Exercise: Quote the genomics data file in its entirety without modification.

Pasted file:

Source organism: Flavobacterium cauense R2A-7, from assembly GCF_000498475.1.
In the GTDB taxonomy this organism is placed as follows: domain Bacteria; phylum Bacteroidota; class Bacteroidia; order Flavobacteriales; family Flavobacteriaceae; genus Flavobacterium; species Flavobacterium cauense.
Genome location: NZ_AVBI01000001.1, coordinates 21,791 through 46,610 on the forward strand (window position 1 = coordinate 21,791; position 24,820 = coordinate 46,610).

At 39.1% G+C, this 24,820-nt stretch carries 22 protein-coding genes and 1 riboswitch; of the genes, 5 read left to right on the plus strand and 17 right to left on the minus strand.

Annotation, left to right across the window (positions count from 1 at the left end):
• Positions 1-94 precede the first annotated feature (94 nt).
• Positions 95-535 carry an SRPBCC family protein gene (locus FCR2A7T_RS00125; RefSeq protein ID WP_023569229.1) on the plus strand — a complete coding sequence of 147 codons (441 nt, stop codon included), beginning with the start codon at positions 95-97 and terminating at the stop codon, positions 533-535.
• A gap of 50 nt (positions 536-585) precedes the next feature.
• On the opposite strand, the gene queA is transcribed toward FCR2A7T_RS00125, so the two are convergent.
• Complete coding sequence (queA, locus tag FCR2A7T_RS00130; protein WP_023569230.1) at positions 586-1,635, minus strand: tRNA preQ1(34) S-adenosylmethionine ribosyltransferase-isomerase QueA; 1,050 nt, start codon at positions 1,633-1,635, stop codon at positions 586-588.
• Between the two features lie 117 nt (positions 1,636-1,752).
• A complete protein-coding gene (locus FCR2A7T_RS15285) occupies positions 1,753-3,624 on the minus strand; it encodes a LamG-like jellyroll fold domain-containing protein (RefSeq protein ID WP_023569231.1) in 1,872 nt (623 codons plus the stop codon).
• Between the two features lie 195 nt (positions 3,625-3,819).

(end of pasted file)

Source organism: Flavobacterium cauense R2A-7, from assembly GCF_000498475.1.
In the GTDB taxonomy this organism is placed as follows: domain Bacteria; phylum Bacteroidota; class Bacteroidia; order Flavobacteriales; family Flavobacteriaceae; genus Flavobacterium; species Flavobacterium cauense.
Genome location: NZ_AVBI01000001.1, coordinates 21,791 through 46,610 on the forward strand (window position 1 = coordinate 21,791; position 24,820 = coordinate 46,610).

At 39.1% G+C, this 24,820-nt stretch carries 22 protein-coding genes and 1 riboswitch; of the genes, 5 read left to right on the plus strand and 17 right to left on the minus strand.

Annotation, left to right across the window (positions count from 1 at the left end):
• Positions 1-94 precede the first annotated feature (94 nt).
• Positions 95-535 carry an SRPBCC family protein gene (locus FCR2A7T_RS00125; RefSeq protein ID WP_023569229.1) on the plus strand — a complete coding sequence of 147 codons (441 nt, stop codon included), beginning with the start codon at positions 95-97 and terminating at the stop codon, positions 533-535.
• A gap of 50 nt (positions 536-585) precedes the next feature.
• On the opposite strand, the gene queA is transcribed toward FCR2A7T_RS00125, so the two are convergent.
• Complete coding sequence (queA, locus tag FCR2A7T_RS00130; protein WP_023569230.1) at positions 586-1,635, minus strand: tRNA preQ1(34) S-adenosylmethionine ribosyltransferase-isomerase QueA; 1,050 nt, start codon at positions 1,633-1,635, stop codon at positions 586-588.
• Between the two features lie 117 nt (positions 1,636-1,752).
• A complete protein-coding gene (locus FCR2A7T_RS15285) occupies positions 1,753-3,624 on the minus strand; it encodes a LamG-like jellyroll fold domain-containing protein (RefSeq protein ID WP_023569231.1) in 1,872 nt (623 codons plus the stop codon).
• Between the two features lie 195 nt (positions 3,625-3,819).